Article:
He also pointed out that Eastwood’s high-quality work at such an advanced age is unprecedented. “Directors lose it around age 60,” he says. “They’re either too rich or they can’t get work anymore. And it’s physically debilitating work. That’s why Gran Torino amazes me. Clint Eastwood is nearly 80, and he can still make a movie like that. He is having the most amazing career.”
Clint Eastwood falls into the category of artist – like Sean Connery or Judy Garland or Van Cliburn – who does something wonderful early in his career, for which the public believes he is owed a permanent debt of gratitude. The public never forgets A Fistful of Dollars, because it breathed life into a dying genre and because Eastwood – with the poncho and the cigarillo – was just so fantastically cool.
(The genre is now even closer to death, only occasionally coming back to life when Eastwood directs a western.)
Like Bob Dylan, once reviled for his born-again Christian albums of the early 80s but now thought of as a congenial old coot, Eastwood somehow managed to bury the rightwing Dirty Harry stigma that followed him around in the 70s. (At a time when a lot of people in Hollywood were genuinely concerned that their country might be turning into a police state – during Richard Nixon’s administration – Eastwood was making movies lionizing a rogue cop. Talk about politically incorrect.) But Eastwood himself mellowed and grew as an artist with the passage of time: High Plains Drifter (1973) starts with three murders and a rape; The Bridges of Madison County (1995) doesn’t.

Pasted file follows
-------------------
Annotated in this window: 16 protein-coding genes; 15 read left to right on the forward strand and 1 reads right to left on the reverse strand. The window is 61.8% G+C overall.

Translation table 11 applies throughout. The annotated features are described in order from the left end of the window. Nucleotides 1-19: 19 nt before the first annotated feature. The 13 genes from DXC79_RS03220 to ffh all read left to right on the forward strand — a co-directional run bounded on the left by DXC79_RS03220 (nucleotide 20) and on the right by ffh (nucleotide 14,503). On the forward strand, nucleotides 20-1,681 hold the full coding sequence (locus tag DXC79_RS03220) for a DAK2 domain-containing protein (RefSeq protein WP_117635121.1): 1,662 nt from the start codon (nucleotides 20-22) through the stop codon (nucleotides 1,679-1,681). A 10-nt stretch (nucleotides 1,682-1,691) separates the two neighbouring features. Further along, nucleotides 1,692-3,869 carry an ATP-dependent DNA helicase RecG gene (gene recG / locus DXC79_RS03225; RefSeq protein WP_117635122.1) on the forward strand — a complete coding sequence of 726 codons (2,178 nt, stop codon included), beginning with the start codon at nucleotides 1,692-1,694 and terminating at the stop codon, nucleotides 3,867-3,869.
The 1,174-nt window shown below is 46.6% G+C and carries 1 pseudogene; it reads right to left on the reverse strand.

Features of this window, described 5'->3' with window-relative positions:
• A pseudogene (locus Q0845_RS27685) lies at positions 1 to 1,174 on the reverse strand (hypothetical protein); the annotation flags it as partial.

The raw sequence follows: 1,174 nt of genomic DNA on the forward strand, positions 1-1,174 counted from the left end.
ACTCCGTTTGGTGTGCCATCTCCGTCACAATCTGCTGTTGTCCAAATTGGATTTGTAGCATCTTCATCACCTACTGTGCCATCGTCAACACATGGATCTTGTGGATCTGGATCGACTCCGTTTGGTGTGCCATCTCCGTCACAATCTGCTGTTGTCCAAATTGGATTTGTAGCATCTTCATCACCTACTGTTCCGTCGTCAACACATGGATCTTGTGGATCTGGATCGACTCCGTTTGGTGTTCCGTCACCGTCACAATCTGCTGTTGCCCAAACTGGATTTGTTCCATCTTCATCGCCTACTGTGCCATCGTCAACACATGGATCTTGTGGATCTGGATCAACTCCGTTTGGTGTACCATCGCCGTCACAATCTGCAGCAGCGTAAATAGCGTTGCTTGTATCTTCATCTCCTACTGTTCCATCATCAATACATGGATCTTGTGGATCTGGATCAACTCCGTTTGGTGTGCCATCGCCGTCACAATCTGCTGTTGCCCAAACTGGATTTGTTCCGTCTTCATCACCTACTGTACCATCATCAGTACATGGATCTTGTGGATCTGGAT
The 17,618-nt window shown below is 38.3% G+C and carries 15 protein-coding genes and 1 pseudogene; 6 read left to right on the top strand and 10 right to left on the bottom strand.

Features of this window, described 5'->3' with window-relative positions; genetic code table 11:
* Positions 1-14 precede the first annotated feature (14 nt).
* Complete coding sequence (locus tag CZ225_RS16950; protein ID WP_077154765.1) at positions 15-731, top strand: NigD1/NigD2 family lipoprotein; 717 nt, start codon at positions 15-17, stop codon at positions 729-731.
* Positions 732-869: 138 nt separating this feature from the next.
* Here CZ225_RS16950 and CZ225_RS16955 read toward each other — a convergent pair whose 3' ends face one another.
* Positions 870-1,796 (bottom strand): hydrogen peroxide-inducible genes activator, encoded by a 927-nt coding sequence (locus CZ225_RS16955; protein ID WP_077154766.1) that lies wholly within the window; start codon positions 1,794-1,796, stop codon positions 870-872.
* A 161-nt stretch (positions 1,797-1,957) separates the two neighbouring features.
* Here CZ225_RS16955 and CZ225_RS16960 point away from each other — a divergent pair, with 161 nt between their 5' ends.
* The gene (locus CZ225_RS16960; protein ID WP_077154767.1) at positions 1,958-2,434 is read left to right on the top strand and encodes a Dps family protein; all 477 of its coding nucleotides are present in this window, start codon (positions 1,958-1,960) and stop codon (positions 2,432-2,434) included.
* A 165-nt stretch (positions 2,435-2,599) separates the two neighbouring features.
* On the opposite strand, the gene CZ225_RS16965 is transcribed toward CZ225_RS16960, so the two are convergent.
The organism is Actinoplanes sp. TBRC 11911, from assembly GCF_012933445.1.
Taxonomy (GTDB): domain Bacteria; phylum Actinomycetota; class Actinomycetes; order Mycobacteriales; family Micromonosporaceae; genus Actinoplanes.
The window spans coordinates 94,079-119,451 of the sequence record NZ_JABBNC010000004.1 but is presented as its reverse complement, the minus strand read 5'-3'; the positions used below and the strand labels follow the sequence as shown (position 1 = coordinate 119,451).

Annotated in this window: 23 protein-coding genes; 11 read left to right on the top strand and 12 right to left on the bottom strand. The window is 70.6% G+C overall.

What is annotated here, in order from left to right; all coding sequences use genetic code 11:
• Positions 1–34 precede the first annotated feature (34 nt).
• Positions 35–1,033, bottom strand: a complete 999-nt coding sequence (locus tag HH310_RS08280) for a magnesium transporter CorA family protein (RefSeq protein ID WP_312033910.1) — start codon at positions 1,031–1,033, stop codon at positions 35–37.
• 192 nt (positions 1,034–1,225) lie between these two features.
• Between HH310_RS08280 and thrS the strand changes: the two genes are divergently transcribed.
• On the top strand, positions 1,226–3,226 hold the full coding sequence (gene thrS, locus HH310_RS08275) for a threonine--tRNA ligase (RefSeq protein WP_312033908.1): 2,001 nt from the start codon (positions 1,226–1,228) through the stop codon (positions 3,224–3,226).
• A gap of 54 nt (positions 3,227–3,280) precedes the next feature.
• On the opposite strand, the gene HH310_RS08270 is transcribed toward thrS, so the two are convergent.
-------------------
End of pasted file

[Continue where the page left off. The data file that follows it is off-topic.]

In Eastwood’s defence, the Dirty Harry movies that some found so objectionable were little more than Hang ‘Em High transferred to modern times. Extremely unpleasant men are making life miserable for ordinary citizens. The police are unable to control them. Into the mix comes a mysterious sociopath who is nonetheless fighting on the side of the angels. Nobody minded when Eastwood did this sort of thing in A Fistful of Dollars, High Plains Drifter, The Good, the Bad and the Ugly and Hang ‘Em High, just as nobody minded when he returned to this theme in Pale Rider and Unforgiven. It is only when the avenging angel appears in an urban setting that civil libertarians get riled up. Westerns are set in an era with which Americans feel comfortable, with everyone having a gun and gunslingers taking the law into their own hands. Rogue cop movies aren’t. If somebody takes the law into his own hands in the late 1800s, he’s a hero. If he does it in the late 20th century, he’s a fascist.